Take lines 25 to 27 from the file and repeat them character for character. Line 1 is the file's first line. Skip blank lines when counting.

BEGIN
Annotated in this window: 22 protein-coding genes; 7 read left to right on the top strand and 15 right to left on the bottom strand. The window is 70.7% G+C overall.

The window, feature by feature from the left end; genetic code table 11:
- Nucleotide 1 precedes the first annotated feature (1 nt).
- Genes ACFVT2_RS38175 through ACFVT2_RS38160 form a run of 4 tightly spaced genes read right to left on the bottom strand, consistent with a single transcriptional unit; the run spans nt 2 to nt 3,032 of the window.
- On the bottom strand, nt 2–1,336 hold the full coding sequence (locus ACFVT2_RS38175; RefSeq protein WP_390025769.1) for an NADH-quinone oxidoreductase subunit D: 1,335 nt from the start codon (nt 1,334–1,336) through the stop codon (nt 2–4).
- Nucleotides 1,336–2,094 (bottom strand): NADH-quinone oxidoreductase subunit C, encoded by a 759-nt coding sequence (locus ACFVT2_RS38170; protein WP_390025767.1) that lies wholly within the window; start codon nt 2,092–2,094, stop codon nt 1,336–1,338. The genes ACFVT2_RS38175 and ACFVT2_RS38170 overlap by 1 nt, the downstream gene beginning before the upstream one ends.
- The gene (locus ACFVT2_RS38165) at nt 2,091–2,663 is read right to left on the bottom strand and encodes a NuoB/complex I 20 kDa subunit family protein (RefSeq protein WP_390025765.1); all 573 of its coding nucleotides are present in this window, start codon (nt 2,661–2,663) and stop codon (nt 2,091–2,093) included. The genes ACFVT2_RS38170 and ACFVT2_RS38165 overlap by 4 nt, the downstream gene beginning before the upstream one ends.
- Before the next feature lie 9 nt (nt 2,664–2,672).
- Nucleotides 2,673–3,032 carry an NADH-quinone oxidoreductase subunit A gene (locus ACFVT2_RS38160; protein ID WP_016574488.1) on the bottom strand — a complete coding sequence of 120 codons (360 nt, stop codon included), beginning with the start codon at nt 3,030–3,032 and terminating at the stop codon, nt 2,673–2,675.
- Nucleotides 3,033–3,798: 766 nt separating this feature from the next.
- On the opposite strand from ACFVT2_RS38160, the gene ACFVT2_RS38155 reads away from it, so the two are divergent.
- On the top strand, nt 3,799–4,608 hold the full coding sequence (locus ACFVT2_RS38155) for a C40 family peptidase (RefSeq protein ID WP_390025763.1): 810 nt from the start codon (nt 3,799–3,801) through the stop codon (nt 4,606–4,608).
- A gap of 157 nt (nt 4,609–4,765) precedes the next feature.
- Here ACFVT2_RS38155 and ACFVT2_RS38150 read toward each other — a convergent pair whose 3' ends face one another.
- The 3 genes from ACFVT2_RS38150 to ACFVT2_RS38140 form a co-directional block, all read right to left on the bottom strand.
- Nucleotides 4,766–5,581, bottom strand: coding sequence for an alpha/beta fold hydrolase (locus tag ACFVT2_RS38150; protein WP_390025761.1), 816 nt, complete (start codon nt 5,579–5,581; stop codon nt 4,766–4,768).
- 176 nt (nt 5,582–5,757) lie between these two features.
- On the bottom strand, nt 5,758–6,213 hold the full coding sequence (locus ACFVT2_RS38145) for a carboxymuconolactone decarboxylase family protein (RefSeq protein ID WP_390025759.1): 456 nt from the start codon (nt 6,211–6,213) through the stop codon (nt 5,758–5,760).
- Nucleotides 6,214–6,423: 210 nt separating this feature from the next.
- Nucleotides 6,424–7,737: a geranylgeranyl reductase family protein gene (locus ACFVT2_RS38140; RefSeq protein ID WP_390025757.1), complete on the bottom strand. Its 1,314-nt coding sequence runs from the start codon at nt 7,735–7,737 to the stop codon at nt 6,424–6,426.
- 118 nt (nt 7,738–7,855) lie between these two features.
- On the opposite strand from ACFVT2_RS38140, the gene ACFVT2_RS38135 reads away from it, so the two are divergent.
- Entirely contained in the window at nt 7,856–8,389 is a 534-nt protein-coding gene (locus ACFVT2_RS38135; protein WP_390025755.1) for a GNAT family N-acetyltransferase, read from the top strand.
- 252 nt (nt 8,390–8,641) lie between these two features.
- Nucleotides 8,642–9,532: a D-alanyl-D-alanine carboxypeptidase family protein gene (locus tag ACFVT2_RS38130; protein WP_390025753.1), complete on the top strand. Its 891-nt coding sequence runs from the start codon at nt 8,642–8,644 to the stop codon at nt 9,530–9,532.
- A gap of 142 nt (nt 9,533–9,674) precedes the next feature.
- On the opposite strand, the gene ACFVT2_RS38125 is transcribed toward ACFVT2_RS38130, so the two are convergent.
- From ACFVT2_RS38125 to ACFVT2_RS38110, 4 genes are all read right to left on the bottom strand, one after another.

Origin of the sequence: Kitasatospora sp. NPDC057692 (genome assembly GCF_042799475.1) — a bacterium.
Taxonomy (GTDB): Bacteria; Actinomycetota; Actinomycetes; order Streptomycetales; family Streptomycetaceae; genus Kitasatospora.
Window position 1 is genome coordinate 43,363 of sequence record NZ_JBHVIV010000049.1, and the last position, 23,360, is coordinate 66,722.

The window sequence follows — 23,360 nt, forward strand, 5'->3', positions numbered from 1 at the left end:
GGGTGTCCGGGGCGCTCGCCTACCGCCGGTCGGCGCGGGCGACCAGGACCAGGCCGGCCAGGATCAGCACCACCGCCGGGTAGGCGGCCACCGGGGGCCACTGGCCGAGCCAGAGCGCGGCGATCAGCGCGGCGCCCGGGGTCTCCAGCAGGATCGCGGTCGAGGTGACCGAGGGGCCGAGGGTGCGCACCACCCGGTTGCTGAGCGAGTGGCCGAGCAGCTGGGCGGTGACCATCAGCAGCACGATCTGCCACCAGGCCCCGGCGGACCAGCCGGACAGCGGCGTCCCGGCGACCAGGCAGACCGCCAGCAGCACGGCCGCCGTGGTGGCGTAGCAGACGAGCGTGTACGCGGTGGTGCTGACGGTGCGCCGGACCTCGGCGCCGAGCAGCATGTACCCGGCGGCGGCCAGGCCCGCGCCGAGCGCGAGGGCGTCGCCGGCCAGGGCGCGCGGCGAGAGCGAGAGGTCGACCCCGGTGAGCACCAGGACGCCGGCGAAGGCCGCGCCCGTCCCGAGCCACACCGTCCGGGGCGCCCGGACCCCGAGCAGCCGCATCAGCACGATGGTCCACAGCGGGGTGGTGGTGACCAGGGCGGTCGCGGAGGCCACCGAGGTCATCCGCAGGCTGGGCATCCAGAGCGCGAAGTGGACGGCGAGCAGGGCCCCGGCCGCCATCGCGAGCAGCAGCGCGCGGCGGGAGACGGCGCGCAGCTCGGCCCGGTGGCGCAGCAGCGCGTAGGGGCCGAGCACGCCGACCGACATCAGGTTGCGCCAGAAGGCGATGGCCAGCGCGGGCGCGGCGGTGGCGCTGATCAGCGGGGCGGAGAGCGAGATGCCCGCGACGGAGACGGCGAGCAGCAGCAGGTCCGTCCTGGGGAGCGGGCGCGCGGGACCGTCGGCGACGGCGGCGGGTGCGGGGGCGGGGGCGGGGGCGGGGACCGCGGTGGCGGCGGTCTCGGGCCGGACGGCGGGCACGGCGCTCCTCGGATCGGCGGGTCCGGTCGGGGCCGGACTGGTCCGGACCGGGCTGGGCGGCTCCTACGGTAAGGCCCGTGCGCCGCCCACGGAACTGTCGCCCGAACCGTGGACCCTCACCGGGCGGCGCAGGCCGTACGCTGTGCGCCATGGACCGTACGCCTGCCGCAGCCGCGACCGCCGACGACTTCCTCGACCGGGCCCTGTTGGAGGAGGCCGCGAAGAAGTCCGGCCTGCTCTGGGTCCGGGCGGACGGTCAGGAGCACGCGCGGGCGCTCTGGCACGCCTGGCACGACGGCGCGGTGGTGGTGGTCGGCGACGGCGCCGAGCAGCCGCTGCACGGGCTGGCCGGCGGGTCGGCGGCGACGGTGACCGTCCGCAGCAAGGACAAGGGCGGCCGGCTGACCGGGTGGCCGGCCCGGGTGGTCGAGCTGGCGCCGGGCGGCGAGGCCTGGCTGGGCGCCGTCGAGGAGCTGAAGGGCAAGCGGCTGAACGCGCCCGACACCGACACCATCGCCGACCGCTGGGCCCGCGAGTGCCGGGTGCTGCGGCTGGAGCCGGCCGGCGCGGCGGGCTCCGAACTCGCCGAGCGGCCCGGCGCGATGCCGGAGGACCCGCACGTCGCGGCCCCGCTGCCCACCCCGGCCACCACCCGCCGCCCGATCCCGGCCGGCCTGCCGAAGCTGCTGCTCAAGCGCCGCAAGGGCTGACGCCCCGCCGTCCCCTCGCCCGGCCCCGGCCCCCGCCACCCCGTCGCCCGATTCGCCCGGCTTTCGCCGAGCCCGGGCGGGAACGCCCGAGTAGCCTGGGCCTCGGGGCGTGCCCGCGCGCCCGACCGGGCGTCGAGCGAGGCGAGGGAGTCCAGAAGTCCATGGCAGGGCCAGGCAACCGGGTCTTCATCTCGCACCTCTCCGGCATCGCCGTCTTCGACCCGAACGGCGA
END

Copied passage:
- Nucleotides 8,642–9,532: a D-alanyl-D-alanine carboxypeptidase family protein gene (locus tag ACFVT2_RS38130; protein WP_390025753.1), complete on the top strand. Its 891-nt coding sequence runs from the start codon at nt 8,642–8,644 to the stop codon at nt 9,530–9,532.
- A gap of 142 nt (nt 9,533–9,674) precedes the next feature.
- On the opposite strand, the gene ACFVT2_RS38125 is transcribed toward ACFVT2_RS38130, so the two are convergent.